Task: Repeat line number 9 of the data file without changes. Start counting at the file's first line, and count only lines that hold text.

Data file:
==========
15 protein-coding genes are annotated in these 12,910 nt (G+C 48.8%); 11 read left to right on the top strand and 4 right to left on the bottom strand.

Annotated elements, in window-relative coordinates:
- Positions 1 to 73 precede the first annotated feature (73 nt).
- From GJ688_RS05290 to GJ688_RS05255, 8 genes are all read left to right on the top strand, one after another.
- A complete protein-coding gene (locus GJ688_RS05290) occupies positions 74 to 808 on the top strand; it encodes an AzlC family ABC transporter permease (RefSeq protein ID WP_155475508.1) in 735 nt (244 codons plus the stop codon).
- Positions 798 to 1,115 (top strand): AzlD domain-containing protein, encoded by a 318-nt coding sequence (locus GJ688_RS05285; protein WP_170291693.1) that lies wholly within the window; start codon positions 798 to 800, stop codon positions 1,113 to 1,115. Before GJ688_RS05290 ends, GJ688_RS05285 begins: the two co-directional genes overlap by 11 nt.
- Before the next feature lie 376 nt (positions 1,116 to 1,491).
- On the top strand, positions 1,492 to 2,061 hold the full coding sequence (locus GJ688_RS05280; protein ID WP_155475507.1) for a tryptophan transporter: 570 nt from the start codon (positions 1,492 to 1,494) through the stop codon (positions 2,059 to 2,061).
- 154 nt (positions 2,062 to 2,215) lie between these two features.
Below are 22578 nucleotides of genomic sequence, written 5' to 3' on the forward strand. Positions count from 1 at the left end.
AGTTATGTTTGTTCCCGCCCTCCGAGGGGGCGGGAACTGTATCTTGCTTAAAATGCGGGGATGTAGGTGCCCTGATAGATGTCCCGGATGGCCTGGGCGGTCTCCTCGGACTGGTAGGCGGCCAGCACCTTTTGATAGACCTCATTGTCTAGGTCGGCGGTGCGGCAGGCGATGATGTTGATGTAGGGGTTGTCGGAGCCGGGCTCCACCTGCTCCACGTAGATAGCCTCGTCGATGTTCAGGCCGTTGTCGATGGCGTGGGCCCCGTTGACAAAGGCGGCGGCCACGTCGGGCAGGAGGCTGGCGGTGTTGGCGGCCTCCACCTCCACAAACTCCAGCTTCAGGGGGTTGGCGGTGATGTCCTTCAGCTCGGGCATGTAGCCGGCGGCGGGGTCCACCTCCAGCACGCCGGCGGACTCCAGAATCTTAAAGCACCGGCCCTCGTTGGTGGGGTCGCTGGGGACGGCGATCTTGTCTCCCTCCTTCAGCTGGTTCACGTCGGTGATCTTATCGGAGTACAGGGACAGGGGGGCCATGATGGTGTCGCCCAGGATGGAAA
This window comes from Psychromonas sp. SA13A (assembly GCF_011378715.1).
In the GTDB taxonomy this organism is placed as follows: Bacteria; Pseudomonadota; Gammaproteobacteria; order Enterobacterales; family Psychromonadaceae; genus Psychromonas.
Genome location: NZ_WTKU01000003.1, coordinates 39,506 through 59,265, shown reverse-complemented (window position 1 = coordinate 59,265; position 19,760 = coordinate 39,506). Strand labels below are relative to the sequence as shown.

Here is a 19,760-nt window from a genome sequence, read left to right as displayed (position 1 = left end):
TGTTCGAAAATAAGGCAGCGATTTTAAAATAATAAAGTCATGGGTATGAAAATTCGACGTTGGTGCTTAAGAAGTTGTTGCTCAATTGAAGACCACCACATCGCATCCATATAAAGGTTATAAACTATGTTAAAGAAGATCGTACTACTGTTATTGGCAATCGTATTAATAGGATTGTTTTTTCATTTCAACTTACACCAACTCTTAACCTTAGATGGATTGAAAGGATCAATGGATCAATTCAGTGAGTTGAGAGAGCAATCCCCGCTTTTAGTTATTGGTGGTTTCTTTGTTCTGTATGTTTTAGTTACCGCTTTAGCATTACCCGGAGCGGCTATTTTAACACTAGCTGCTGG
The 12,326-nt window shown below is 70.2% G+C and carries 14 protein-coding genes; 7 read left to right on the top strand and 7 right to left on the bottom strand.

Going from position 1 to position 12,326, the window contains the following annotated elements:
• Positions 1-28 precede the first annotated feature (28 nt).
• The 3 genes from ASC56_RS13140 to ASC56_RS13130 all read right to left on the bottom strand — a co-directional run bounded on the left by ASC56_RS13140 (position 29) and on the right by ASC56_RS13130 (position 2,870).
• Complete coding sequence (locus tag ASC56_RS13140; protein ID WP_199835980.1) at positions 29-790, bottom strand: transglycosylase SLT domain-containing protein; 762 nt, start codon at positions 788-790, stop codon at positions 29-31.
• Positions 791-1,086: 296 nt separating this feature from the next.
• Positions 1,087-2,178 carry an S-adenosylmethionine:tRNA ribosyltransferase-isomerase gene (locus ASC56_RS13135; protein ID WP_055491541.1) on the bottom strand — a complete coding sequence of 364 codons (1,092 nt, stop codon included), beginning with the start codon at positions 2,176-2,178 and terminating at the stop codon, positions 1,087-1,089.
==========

- 154 nt (positions 2,062 to 2,215) lie between these two features.